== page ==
WASHINGTON, United States — Sneaker producers, automakers and retail giants are facing tumult in their international operations as President Donald Trump pushes ahead with a dramatic overhaul of US trade policy.
His decision not to join the Trans-Pacific Partnership and pledge to renegotiate the North American Free Trade Agreement are forcing companies to rethink supply chains and capital investments in a new era of protectionist policies. Trump’s moves weigh heavily on importers such as Nike Inc. and Ford Motor Co. as he seeks to boost domestic manufacturing and create jobs.
“Any company right now that is global is trying to understand what will change,” said Simeon Siegel, an analyst with Instinet LLC, a New York broker. The effect on supply chains, taxes and cost structures “is obviously very much in question.”
Trump on Monday signed papers that he said would fulfill promises to tackle trade policies immediately after taking office. During the campaign, Trump routinely derided the pacts as job-killers, calling TPP “a potential disaster” and saying Nafta was “one of the worst deals ever.” While the administration didn’t release the documents, the president has said he would prevent US jobs from being outsourced and may impose punitive tariffs on imports.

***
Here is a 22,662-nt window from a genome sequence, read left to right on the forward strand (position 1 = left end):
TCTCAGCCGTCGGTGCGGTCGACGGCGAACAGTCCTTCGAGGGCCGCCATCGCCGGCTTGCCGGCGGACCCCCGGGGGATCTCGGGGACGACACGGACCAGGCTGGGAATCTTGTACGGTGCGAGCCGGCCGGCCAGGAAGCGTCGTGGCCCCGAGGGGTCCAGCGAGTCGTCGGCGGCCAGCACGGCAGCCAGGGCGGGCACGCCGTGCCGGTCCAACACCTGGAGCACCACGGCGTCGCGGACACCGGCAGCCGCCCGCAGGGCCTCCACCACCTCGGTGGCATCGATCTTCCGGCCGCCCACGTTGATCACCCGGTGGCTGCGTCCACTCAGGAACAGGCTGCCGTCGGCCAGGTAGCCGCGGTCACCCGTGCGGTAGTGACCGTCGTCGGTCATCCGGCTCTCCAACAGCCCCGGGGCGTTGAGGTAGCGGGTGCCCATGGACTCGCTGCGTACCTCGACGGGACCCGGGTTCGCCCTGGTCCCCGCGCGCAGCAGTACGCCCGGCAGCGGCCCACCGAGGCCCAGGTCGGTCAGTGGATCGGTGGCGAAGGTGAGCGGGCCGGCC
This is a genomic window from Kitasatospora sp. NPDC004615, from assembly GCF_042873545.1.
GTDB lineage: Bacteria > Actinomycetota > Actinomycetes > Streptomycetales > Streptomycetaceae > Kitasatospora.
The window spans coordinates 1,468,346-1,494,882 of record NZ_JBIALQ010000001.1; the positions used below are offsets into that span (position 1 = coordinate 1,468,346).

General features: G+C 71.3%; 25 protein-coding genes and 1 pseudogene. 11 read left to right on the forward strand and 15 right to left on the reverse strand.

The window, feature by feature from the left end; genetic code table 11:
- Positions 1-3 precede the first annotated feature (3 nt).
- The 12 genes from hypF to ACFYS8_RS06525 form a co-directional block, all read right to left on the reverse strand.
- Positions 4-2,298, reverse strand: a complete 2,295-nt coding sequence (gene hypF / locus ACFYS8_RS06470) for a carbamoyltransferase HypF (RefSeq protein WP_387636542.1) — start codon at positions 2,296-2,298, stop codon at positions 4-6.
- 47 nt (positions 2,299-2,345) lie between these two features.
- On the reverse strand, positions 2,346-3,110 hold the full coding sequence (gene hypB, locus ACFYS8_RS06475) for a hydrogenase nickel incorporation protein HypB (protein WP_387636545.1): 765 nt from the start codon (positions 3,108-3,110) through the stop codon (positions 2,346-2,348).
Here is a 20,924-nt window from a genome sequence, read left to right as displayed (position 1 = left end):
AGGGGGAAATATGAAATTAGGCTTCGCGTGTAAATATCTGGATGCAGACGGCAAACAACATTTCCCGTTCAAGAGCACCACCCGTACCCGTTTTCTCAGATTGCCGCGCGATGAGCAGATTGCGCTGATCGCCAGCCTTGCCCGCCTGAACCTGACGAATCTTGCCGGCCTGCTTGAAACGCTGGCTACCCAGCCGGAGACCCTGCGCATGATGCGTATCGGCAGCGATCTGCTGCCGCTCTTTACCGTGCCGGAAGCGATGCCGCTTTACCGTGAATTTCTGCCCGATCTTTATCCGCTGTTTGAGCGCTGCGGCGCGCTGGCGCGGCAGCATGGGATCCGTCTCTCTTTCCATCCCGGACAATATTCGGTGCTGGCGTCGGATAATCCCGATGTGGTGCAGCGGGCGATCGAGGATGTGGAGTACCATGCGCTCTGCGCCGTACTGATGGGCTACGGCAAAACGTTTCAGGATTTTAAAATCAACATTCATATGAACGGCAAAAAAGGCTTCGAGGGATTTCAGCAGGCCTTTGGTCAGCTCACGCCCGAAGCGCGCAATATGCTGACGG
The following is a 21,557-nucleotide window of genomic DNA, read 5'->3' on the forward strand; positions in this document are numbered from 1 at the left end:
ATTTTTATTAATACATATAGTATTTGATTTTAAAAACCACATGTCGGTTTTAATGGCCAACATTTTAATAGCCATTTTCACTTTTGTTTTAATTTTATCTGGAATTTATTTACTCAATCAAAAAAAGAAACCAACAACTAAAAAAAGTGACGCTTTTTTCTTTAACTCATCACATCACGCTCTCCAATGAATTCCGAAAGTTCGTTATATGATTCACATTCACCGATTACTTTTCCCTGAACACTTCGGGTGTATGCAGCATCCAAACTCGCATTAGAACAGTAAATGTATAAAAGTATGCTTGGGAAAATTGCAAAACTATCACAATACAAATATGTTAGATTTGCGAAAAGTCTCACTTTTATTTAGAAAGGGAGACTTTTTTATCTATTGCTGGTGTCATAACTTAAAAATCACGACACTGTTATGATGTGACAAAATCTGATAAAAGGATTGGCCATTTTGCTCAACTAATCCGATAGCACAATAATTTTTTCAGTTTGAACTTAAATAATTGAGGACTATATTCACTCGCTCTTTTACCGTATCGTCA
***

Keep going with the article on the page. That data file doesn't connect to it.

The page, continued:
“A lot of multinationals and industrial companies will be very disappointed about the abandonment of the TPP and will be facing a lot of uncertainty with the renegotiation of Nafta,” said Caitlin Webber, a trade-policy analyst with Bloomberg Intelligence.
Wilbur Ross, Trump’s commerce secretary nominee, has a key role in shaping the president’s views on Nafta, said Steve Miller, chief executive officer of International Automotive Components Group, which is more than 60 percent owned by Ross’s private equity firm, WL Ross & Co.
“I’m glad we have responsible adults surrounding Trump that will make things better for America without hurting trade,” Miller said in an interview. “Wilbur has said he supports tweaking Nafta, not blowing it up.”
TPP, however, appears definitively abandoned. That could be a blow for major apparel and footwear companies such as Nike. The world’s largest sports brand, which makes Air Jordans and other shoes in Asia, was counting on the pact for savings on import tariffs. The company sources about 40 percent of its shoes from Vietnam, a TPP member nation.
TPP also would have generated savings for retailers such as Target Corp., Foot Locker Inc. and Wal-Mart Stores Inc. The cut in import costs would have been $450 million a year, according to the Footwear Distributors and Retailers of America.
“It won’t make people that happy if the price of tennis shoes goes up, if the price of clothing goes up and if the price of motor vehicles goes up,” said Donald Grimes, an economist at the University of Michigan. “That contradicts the idea of making people better off.”
Not all industries supported the pact, though. US automakers and steel companies opposed what they saw as insufficient measures to discourage currency manipulation, Webber said.